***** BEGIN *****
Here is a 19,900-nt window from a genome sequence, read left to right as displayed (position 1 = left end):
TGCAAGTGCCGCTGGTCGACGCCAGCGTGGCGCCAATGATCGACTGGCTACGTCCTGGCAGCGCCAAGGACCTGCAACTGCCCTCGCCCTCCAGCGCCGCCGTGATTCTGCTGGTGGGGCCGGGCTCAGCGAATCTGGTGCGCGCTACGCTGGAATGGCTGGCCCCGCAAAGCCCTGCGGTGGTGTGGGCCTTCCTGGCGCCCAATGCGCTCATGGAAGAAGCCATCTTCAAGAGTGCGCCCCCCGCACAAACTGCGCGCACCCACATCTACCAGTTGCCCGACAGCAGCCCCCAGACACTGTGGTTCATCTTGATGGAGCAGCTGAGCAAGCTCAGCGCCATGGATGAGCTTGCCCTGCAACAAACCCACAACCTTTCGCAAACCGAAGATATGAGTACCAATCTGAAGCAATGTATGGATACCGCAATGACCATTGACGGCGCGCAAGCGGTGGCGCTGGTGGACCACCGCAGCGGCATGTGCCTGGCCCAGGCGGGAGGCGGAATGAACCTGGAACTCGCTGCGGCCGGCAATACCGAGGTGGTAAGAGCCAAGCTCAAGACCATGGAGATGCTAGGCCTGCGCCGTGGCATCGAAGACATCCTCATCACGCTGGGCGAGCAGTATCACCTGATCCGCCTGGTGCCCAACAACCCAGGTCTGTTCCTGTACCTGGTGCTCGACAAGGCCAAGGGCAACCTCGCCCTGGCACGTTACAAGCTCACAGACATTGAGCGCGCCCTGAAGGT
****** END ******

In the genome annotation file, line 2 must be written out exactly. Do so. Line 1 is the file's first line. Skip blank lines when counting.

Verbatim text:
TGCAAGTGCCGCTGGTCGACGCCAGCGTGGCGCCAATGATCGACTGGCTACGTCCTGGCAGCGCCAAGGACCTGCAACTGCCCTCGCCCTCCAGCGCCGCCGTGATTCTGCTGGTGGGGCCGGGCTCAGCGAATCTGGTGCGCGCTACGCTGGAATGGCTGGCCCCGCAAAGCCCTGCGGTGGTGTGGGCCTTCCTGGCGCCCAATGCGCTCATGGAAGAAGCCATCTTCAAGAGTGCGCCCCCCGCACAAACTGCGCGCACCCACATCTACCAGTTGCCCGACAGCAGCCCCCAGACACTGTGGTTCATCTTGATGGAGCAGCTGAGCAAGCTCAGCGCCATGGATGAGCTTGCCCTGCAACAAACCCACAACCTTTCGCAAACCGAAGATATGAGTACCAATCTGAAGCAATGTATGGATACCGCAATGACCATTGACGGCGCGCAAGCGGTGGCGCTGGTGGACCACCGCAGCGGCATGTGCCTGGCCCAGGCGGGAGGCGGAATGAACCTGGAACTCGCTGCGGCCGGCAATACCGAGGTGGTAAGAGCCAAGCTCAAGACCATGGAGATGCTAGGCCTGCGCCGTGGCATCGAAGACATCCTCATCACGCTGGGCGAGCAGTATCACCTGATCCGCCTGGTGCCCAACAACCCAGGTCTGTTCCTGTACCTGGTGCTCGACAAGGCCAAGGGCAACCTCGCCCTGGCACGTTACAAGCTCACAGACATTGAGCGCGCCCTGAAGGT